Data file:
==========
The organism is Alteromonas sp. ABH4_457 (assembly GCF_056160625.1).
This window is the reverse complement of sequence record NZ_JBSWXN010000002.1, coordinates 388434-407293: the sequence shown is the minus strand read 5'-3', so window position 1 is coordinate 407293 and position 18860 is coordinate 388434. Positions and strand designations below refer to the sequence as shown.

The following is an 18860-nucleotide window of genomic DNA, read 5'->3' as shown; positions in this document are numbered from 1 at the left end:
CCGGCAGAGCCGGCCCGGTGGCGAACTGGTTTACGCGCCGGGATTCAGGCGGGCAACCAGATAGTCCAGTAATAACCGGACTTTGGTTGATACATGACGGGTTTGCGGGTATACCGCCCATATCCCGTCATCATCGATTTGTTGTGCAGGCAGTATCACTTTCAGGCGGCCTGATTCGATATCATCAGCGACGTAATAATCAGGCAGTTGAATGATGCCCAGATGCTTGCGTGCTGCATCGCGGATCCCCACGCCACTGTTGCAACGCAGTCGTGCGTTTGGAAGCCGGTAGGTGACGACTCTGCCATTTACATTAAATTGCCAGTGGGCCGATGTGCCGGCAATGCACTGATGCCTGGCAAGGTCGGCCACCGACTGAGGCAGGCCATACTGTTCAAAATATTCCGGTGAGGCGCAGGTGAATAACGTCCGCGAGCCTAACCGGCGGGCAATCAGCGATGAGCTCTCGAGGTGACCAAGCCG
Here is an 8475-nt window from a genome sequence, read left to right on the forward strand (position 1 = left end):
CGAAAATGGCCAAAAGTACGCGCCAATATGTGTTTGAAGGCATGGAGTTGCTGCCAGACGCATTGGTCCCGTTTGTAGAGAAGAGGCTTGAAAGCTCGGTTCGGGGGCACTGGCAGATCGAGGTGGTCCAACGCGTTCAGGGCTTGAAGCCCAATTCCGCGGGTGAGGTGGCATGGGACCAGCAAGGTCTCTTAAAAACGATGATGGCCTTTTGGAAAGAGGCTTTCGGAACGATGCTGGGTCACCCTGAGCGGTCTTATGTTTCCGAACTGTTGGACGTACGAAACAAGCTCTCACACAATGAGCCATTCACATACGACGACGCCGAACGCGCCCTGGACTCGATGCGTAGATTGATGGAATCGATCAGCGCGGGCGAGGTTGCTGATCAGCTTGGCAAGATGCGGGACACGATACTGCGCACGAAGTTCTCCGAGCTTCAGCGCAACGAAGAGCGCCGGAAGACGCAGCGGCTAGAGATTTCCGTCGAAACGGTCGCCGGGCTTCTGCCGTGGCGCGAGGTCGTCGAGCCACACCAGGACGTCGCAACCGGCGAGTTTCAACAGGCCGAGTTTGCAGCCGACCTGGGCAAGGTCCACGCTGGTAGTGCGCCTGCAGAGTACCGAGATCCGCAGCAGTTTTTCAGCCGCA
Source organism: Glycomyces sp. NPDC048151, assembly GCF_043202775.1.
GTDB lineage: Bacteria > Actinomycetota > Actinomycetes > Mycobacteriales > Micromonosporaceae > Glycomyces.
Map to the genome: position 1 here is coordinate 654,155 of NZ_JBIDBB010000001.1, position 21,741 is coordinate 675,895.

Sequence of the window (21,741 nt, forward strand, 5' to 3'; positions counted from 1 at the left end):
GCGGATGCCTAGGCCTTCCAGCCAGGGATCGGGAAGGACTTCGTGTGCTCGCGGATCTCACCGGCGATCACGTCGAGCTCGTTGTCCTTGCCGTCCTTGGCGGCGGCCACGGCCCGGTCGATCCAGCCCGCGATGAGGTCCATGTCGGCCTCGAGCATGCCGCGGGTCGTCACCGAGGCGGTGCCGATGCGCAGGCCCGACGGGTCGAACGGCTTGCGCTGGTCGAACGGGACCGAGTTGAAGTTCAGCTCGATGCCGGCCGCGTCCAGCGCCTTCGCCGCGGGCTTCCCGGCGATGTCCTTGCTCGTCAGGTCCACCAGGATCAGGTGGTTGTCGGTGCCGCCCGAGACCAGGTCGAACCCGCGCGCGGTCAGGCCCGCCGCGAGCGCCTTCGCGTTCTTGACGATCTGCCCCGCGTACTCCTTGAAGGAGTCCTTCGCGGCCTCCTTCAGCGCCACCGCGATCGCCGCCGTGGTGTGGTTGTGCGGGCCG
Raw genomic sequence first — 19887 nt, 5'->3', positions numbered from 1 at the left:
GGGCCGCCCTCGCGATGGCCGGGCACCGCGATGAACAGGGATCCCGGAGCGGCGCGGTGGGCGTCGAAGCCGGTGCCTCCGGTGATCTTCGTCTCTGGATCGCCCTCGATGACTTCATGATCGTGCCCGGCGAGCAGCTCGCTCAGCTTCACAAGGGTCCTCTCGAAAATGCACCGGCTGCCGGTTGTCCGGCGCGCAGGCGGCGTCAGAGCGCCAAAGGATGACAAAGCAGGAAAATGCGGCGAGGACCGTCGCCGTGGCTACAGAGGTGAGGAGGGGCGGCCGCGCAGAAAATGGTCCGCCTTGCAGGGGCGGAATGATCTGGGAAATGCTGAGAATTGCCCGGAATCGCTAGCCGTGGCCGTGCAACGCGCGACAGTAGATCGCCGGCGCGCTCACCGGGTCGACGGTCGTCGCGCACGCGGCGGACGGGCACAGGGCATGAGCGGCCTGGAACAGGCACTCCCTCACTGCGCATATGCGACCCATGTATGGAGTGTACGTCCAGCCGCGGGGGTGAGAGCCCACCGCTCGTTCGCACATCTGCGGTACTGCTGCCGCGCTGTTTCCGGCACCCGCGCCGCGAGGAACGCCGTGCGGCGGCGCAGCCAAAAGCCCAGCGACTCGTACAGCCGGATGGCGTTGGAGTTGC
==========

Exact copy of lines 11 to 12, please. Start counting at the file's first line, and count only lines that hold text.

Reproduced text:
GCGGATGCCTAGGCCTTCCAGCCAGGGATCGGGAAGGACTTCGTGTGCTCGCGGATCTCACCGGCGATCACGTCGAGCTCGTTGTCCTTGCCGTCCTTGGCGGCGGCCACGGCCCGGTCGATCCAGCCCGCGATGAGGTCCATGTCGGCCTCGAGCATGCCGCGGGTCGTCACCGAGGCGGTGCCGATGCGCAGGCCCGACGGGTCGAACGGCTTGCGCTGGTCGAACGGGACCGAGTTGAAGTTCAGCTCGATGCCGGCCGCGTCCAGCGCCTTCGCCGCGGGCTTCCCGGCGATGTCCTTGCTCGTCAGGTCCACCAGGATCAGGTGGTTGTCGGTGCCGCCCGAGACCAGGTCGAACCCGCGCGCGGTCAGGCCCGCCGCGAGCGCCTTCGCGTTCTTGACGATCTGCCCCGCGTACTCCTTGAAGGAGTCCTTCGCGGCCTCCTTCAGCGCCACCGCGATCGCCGCCGTGGTGTGGTTGTGCGGGCCG
Raw genomic sequence first — 19887 nt, 5'->3', positions numbered from 1 at the left: